Advertisement
YOU ARE HERE: LAT HomeCollections

Orange County

All on Board in Surf City

Sports: Surfers, skateboarders, skaters and cyclists begin 6-day competition today in Huntington Beach.

July 30, 2001|STANLEY ALLISON and BEN BOLCH | TIMES STAFF WRITERS

Despite small waves, conditions at the Huntington Beach Pier were "awesome" Sunday for surfer Rick Miller of Seal Beach.

It's a good thing he caught the waves while he could. Beginning today through Sunday, the sets will be off-limits to anyone except contestants in the U.S. Open of Surfing, the biggest qualifying event in the country.

"The water is 64 degrees," Miller said, carrying his board after surfing a few sets. "The swells are a little weak, but it's still fun."

More than 600 men, women and children take over the beach for the week, vying for $100,000 in prize money. The event also includes the inaugural Philips Fusion, a sports, technology and music festival.

"It's good for business," said Ken Hope of Huntington Beach. "Last year, the big complaint was shutting down the beach because of the contamination. That really hurt the economy. What better way to bring it back than to have a nice competition like this?"

Business is already appreciably better at Jack's Surfboards on Main Street, said general manager Ikira Fukada. The big item is the official surf contest, white T-shirt, which goes for $17.95.

But the U.S. Open is less about shirt sales than about surfers and their quest for fame and glory. Or at least a sponsor.

Robbie Olsen from Scream Line clothing Sunday eyed the surfers, hoping to spot a comer not bearing a logo.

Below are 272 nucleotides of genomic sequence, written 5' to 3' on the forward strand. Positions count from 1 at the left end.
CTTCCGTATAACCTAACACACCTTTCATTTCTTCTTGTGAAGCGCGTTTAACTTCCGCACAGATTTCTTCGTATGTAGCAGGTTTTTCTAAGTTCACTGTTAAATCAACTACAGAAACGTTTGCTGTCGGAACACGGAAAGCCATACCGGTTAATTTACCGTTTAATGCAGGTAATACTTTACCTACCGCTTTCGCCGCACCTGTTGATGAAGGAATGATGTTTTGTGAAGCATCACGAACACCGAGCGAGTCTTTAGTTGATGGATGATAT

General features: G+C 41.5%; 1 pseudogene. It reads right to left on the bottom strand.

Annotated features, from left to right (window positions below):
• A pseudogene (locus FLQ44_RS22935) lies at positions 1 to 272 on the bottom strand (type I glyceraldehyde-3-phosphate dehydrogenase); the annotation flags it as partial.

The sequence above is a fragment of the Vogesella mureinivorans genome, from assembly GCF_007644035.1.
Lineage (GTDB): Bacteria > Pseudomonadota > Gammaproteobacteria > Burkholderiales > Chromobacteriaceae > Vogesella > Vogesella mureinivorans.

"It's like a baseball team," Olsen said. "You're out scouting for young prospects, someone who's going to place in the future."

Last year, Huntington Beach hosted back-to-back, weeklong competitions, the U.S. Open and the Bluetorch Pro.

But the Bluetorch Pro event was dropped after the Assn. of Surfing Professionals voted in December to give Southern California one week to host either a World Championship Tour (WCT) or World Qualifying Series (WQS) event.

Ian Cairns, vice president of events for Irvine-based Bluetorch, chose the more inclusive U.S. Open, a WQS event. There will be more than 600 entrants in men's, women's and junior divisions and plenty of talent. Thirty-three of the top 44 men's surfers in the world, according to the WCT standings, are expected to compete.

"We like the idea of the U.S. Open having 300 entrants in the men, giving lots of local surfers an opportunity to compete," Cairns said. "We have a very high level of talent, but every young [surfer] in the world, particularly in Southern California, can have a crack at them."

Cairns said the loss of a separate Bluetorch Pro event shouldn't affect attendance, which averages about 100,000.

"The important thing is this is still on, and it's the centerpiece of summer in Surf City at Huntington Beach," he said. "The event is going to be as big, if not bigger, than ever."

The surfing competition also includes the $5,000 U.S. Open of Women, the $5,000 Billabong Junior, and long-boarding and women's bodyboarding events.

The U.S. Open offers more WQS points than any surfing event in the mainland United States this season. Participants include defending U.S. Open and reigning world champion Sunny Garcia of Kauai, Hawaii; Taylor Knox of Carlsbad; Pat O'Connell of Laguna Beach; C.J. Hobgood of Satellite Beach, Fla.; and Keith Malloy and Tim Curran of Ventura. Women include Holly Beck of Palos Verdes, the current national amateur champion, and Julia Christian of San Diego.

The beach festival will also include the $45,000 Phillips Soul Bowl, which features competition among top skateboarders, in-line skaters and bicycle stunt riders.

Junior surfing competition begins today and the men's and women's trials begin Tuesday.

On Saturday, the women's semifinals are at 9:30 a.m., followed by the finals at 2 p.m. The women's bodyboard finals are at 1:30 p.m.

On Sunday, the men's quarterfinals are at 9 a.m., followed by the semifinals at 11:30 and finals at 1:30 p.m. The junior finals are at 12:30 p.m. and the long-board finals at 1 p.m.

Competition begins daily at 7 a.m. Admission is free.

Advertisement
Los Angeles Times Articles
|
|
|